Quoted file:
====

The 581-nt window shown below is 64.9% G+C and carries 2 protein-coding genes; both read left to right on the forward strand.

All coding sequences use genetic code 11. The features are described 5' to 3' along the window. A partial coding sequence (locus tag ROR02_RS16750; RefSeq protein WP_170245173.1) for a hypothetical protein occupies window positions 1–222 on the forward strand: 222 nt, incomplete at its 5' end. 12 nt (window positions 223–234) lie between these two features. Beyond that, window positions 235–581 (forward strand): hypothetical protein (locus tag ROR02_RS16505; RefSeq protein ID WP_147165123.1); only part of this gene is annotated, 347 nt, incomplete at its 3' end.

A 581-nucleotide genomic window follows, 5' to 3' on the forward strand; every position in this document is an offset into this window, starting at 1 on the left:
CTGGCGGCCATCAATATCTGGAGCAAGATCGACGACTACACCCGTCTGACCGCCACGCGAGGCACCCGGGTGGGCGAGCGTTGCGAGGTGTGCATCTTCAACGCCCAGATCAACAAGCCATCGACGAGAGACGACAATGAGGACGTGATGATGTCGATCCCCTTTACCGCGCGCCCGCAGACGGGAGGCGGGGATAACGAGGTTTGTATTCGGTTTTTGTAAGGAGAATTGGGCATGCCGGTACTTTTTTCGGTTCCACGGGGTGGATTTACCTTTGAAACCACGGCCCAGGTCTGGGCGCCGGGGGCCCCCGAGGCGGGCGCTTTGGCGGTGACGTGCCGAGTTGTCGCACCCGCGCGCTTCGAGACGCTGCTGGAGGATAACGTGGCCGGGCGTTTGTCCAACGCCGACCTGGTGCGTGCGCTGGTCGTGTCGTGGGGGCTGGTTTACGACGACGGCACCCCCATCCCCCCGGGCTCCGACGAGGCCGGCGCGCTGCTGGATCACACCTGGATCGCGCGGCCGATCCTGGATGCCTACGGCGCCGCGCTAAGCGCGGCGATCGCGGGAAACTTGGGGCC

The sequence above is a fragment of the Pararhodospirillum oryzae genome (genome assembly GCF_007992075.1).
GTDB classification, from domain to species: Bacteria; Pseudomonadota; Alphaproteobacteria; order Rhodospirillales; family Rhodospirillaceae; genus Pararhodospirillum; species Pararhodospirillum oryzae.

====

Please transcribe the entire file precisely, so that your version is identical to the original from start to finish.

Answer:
The 581-nt window shown below is 64.9% G+C and carries 2 protein-coding genes; both read left to right on the forward strand.

All coding sequences use genetic code 11. The features are described 5' to 3' along the window. A partial coding sequence (locus tag ROR02_RS16750; RefSeq protein WP_170245173.1) for a hypothetical protein occupies window positions 1–222 on the forward strand: 222 nt, incomplete at its 5' end. 12 nt (window positions 223–234) lie between these two features. Beyond that, window positions 235–581 (forward strand): hypothetical protein (locus tag ROR02_RS16505; RefSeq protein ID WP_147165123.1); only part of this gene is annotated, 347 nt, incomplete at its 3' end.

A 581-nucleotide genomic window follows, 5' to 3' on the forward strand; every position in this document is an offset into this window, starting at 1 on the left:
CTGGCGGCCATCAATATCTGGAGCAAGATCGACGACTACACCCGTCTGACCGCCACGCGAGGCACCCGGGTGGGCGAGCGTTGCGAGGTGTGCATCTTCAACGCCCAGATCAACAAGCCATCGACGAGAGACGACAATGAGGACGTGATGATGTCGATCCCCTTTACCGCGCGCCCGCAGACGGGAGGCGGGGATAACGAGGTTTGTATTCGGTTTTTGTAAGGAGAATTGGGCATGCCGGTACTTTTTTCGGTTCCACGGGGTGGATTTACCTTTGAAACCACGGCCCAGGTCTGGGCGCCGGGGGCCCCCGAGGCGGGCGCTTTGGCGGTGACGTGCCGAGTTGTCGCACCCGCGCGCTTCGAGACGCTGCTGGAGGATAACGTGGCCGGGCGTTTGTCCAACGCCGACCTGGTGCGTGCGCTGGTCGTGTCGTGGGGGCTGGTTTACGACGACGGCACCCCCATCCCCCCGGGCTCCGACGAGGCCGGCGCGCTGCTGGATCACACCTGGATCGCGCGGCCGATCCTGGATGCCTACGGCGCCGCGCTAAGCGCGGCGATCGCGGGAAACTTGGGGCC

The sequence above is a fragment of the Pararhodospirillum oryzae genome (genome assembly GCF_007992075.1).
GTDB classification, from domain to species: Bacteria; Pseudomonadota; Alphaproteobacteria; order Rhodospirillales; family Rhodospirillaceae; genus Pararhodospirillum; species Pararhodospirillum oryzae.